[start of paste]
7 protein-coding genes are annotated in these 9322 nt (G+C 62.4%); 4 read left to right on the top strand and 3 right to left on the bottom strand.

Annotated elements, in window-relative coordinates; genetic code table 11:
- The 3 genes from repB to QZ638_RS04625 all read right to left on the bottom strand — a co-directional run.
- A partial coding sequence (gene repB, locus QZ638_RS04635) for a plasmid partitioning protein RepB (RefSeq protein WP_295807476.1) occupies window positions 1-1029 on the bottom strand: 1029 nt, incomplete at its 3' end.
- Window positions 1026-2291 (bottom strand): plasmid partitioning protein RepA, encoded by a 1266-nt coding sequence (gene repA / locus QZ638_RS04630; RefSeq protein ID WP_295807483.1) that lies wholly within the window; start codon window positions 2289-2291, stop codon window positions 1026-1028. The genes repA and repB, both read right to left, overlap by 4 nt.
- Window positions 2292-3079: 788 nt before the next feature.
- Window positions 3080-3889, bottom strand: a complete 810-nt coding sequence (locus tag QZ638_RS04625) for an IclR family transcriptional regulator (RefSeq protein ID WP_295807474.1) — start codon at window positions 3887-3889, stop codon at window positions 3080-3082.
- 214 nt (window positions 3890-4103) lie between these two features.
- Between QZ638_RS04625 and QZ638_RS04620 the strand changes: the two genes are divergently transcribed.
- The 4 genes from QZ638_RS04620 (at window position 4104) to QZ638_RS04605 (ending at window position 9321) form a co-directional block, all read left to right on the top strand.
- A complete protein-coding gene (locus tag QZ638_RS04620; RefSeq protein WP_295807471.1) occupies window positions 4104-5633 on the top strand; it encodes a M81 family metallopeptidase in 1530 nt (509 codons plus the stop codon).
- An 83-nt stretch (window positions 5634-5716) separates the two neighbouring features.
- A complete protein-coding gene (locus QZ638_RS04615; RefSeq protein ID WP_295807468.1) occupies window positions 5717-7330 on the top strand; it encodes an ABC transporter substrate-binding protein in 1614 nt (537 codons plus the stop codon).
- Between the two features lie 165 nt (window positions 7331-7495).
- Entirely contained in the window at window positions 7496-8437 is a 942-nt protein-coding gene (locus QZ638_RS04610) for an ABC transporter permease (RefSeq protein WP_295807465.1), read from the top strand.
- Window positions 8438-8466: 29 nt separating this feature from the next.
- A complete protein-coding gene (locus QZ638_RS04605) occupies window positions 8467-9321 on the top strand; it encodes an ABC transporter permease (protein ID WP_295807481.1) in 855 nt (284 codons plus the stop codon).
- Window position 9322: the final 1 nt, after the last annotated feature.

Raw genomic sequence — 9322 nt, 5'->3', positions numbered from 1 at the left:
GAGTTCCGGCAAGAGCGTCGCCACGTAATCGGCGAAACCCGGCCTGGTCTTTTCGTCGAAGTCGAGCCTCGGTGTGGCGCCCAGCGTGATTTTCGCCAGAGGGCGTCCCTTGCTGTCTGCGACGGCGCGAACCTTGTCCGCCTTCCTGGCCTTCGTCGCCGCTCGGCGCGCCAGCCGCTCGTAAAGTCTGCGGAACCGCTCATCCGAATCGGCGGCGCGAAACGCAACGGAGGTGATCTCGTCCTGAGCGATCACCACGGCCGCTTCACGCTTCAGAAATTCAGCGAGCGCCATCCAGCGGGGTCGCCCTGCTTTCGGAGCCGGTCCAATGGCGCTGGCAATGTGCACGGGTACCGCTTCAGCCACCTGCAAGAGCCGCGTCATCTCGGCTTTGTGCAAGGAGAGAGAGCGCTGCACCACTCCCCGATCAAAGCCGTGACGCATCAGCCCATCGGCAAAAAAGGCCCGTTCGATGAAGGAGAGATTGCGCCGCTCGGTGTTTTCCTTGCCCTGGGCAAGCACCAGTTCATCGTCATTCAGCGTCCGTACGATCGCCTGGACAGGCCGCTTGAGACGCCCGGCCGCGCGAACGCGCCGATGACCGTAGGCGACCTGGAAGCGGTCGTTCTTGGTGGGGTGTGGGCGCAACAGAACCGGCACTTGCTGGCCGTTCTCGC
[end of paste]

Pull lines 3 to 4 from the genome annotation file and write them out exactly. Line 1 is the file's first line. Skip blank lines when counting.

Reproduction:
- The 3 genes from repB to QZ638_RS04625 all read right to left on the bottom strand — a co-directional run.
- A partial coding sequence (gene repB, locus QZ638_RS04635) for a plasmid partitioning protein RepB (RefSeq protein WP_295807476.1) occupies window positions 1-1029 on the bottom strand: 1029 nt, incomplete at its 3' end.